Digital technologies and their tools are fundamentally changing not only the technological order, but also the economic system. Recently, researchers and the business community attention has been focused on digital companies born in the era of the modern Internet and offering value propositions based on digital technologies and their cross-border properties. But how multifaceted and heterogeneous the nature of the technologies is, so complex and multidimensional is the process of their implementation, which transforms not only the company's IT environment, but also the whole strategic management system. In the process of this transformation, companies face a range of challenges that can lead to devastating consequences. Understanding the sources and nature of these challenges allows to find ways to overcome them and transform them into competitive advantages.

Digital transformation (DT) is becoming a major topic for companies around the world. Companies that can't adapt to the digital world are expected to become victims of 'Digital Darwinism', where incumbents can disappear and only the most adaptable companies, responding to technological trends, will survive to stay in the market, changing its competitive landscape.

A complete DT usually leads to new and unfamiliar operational processes and can change entire business models. McKinsey's years of research into DT processes have shown that the success rate of these efforts is consistently low: less than 30% success rate. The results of the pandemic 2020 suggest that digital transformation has become even more difficult. Only 16% of respondents said that digitalization in their companies has successfully increased productivity and prepared them to support change in the long term. Another 7% say productivity has got better, but these improvements have not been saved. Even digital-oriented industries such as IT, media and telecommunications are having a hard time. Among these industries, the success rate does not exceed 26%. But in more traditional industries such as infrastructure, pharmaceuticals, services, digital transformation is even more difficult: success rates fall from 4% to 11% .

Evolutionary digital transformation development is a rather fragmented field from an academic point of view. It is the resultof numerous and varied research areas such as the digital transformation of societies, industries, economies and individuals. Recent works related to DT have generally focused on studying its problems, driving forces and failures. Although the key role of a specialized transformation strategy has already been highlighted in the literature, it is still in its infancy, requiring deeper study to understand the transformation roadmap. Therefore, studying DT from a strategic point of view should complete the academic literature with valuable ideas, as well as help the top management of companies in understanding both the DT processes themselves and the underlying building blocks of this transformation.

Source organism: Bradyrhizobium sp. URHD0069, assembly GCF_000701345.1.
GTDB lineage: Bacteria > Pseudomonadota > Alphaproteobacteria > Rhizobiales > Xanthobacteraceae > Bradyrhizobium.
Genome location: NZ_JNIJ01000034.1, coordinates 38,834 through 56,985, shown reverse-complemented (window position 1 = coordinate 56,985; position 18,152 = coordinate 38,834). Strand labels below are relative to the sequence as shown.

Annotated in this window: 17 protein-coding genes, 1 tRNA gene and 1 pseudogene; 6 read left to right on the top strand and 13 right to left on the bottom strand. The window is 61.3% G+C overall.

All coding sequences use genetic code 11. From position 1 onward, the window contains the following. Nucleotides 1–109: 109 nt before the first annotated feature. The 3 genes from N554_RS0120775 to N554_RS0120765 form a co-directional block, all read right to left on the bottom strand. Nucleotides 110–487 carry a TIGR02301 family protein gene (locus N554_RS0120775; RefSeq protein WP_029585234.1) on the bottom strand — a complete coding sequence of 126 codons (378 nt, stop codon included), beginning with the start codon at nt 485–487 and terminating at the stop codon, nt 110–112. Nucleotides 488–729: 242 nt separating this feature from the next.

It can be argued that society and the economy have reached the peak of the industrial revolution, which bases on the experience of previous ones, but uses new digital technologies with 'full force', as a result of which both the development and the diffusion of innovations occur much faster than before. The new global world economy is characterized by dynamism, individualization and intensity of competition, and the cornerstone of success in it's the introduction of knowledge, technology and innovation in products and services. The need for transformation is also a clear business reality that appears across all industries and affects companies of all sizes and types.

It is not surprising that most companies expect IT and digital technologies to contribute more and more to the strategic development of their business in the next decade. The roots of digital transformation can be traced back to the 1990s, when 'transformation' became a catchphrase for a variety of practices and organizational outcomes.

We can define the concept of 'transformation' through four parameters:
- Reengineering: increasing organizational efficiency while simultaneously solving the problem of partially increasing labor force involvement;
- Restructuring: increasing efficiency without necessarily improving the organizational ability to achieve their long-term goals and seize opportunities;
- Renewal: increasing efficiency, effectiveness and innovation by empowering employees without a clear focus on desired results;
- Regeneration: improving of existing processes and fundamentally revising the portfolio of existing capabilities. Business transformation was first linked to the area of strategic management in the 1990s

Already in the early 2000s, many authors set the rules and criteria for transformation that correspond to IT technologies. believed that information technology is a transformational technology if it fundamentally changes traditional ways of business by redefining capabilities, processes and relationships. They should also include strategic obtaining to develop new opportunities or enter a new market.

Finally, IT usage should fundamentally change the way of performing tasks and enable firms to operate in different conditions and in different markets, serve different customers, and finally take a significant competitive advantage.